This two-disk presentation is an easily accessible way for biology educators to enrich their understanding of the nervous system. Two lecturers, Eric Kandel and Thomas Jessell, both faculty members at Columbia University, present historical and current approaches to understanding the functioning of the brain and nervous system. The lecturers point out that neuroscience is a relatively new science that combines the knowledge of psychiatry, anatomy, physiology, genetics, molecular biology, and advances in technology to lead to a more complete understanding of the roles of the synapse (the focus of these lectures). The lecturers describe the synapse as not only the point of communication between nerve cells but also the site of memory storage. Many neurological and psychiatric disorders are the result of diseases that target the synapse.

The first disk contains four lectures: “Mapping Memory in the Brain,” “Building Brains: The Molecular Logic of Neural Circuits,” “Plan of Action: How the Spinal Cord Controls Movement,” and “Memories Are Made of This.” There are also six animations and 25 short film clips that enrich understanding. Some of the animations and film clips could be useful in high school and introductory college biology classes to enhance the understanding of the molecular nature of nervous system activity.

The animation “Molecular mechanism of synaptic function” is an excellent, simple representation of the chemical changes needed to transmit communication across the synapse. This animation could be used within a nervous system unit at both the introductory and AP levels of high school biology. The animation “Signal molecules trigger transcription factors” could be used to enrich students’ understanding of the significance of environmental effects on the genes and their role in learning. However, some review of protein synthesis should precede the use of this animation. This molecular approach to understanding is also demonstrated in the animations showing how memory forms.

The short (a few seconds to 2 minutes) video clips provide visual support for lecture content, such as the loss of memory and muscle activity. A very interesting series of clips is devoted to proprioception. These clips provide a simple introduction to the importance of this process and show the effects of a loss of this system. These could form a complete lesson with student interactions within the classroom.

Although the lectures are highly informative, their length (about 55 minutes) may be prohibitive to showing each lecture in its entirety at one viewing in a high school classroom. In addition, many of the topics may be difficult for high school students to comprehend. However, there are sections of each lecture that lend themselves to being useful as part of a lesson.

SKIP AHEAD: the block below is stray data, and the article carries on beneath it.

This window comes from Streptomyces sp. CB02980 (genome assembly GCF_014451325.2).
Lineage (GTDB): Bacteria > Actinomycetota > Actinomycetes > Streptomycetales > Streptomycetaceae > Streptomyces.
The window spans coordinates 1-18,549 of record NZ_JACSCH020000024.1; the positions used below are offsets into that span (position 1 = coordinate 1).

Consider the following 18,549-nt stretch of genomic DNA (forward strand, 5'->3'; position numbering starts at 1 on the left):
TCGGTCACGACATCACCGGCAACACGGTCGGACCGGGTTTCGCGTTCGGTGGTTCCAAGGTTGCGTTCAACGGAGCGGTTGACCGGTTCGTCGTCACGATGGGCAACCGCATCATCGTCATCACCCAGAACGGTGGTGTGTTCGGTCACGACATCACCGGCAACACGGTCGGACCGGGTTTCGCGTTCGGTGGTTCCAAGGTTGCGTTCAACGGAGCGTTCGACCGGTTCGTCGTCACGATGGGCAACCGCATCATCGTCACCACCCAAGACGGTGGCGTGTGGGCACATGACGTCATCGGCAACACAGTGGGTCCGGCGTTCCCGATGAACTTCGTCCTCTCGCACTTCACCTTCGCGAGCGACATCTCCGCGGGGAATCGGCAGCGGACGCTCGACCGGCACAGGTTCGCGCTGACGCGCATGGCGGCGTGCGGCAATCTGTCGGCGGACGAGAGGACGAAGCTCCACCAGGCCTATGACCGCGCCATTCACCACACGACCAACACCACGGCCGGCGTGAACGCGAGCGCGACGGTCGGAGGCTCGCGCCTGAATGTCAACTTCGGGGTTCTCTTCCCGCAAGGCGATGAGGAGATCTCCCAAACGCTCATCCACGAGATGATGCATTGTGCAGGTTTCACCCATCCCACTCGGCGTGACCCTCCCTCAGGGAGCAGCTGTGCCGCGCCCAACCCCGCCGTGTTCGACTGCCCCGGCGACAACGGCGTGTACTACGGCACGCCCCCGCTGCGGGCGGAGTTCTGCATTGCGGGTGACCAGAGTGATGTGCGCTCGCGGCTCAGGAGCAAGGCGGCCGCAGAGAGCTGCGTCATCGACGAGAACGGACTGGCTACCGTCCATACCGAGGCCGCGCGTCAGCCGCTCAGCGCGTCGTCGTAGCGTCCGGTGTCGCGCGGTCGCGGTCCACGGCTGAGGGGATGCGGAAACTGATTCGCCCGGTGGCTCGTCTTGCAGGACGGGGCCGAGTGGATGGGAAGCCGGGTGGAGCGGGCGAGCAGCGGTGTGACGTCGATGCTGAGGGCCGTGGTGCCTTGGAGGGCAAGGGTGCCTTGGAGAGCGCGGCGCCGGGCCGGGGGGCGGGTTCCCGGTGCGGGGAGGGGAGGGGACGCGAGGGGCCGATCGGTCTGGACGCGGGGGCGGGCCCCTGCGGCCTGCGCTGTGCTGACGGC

A special feature of each lecture is a profile of each of the speakers. Especially interesting is the profile of Jessell in lecture 3, in which he addresses the future of a career in science, and the profile of Kandel in lecture 4, in which he discusses the importance of women as scientists.

Disk 2 consists of a “Discussion Session on Neurobiology and Mental Illness” and a set of interviews. The panel “Discussion on Neurobiology” consists of Kay Jamison, a specialist in bipolar disorder, Gerald Fischbach, a specialist in autism, and Kandel and Jessel addressing student questions about autism, bipolar disorder, and other topics. This section of the disk could be used to generate class discussion about neurological disorders. The interviews focus on how each of these people became involved in their neuroscience careers. The individuals include Kandel, Jessell, two neuroscientists, a neuroscience laboratory technician, and a neuroscience Ph.D. candidate. These could be used during a career day or offered to students interested in a science career.

Moving around the disks is easy. The main menu, which is the first image, lists special features. The summary menu allows you to access the list of chapters (sections of each lecture) for you to readily show small sections of the lectures. This DVD set is a useful tool that provides enriching the learning experiences for high school and college students.

ROBERTA BATORSKY, an experienced high school and college biology teacher, is adjunct faculty at Rowan University. Roberta has a B.S. and an M.S. in biology. Her address is 25 Hinkle Drive, Bordentown, NJ 08505; e-mail: roberta.batorsky@gmail.com. Roberta welcomes submissions of classroom media for review in ABT.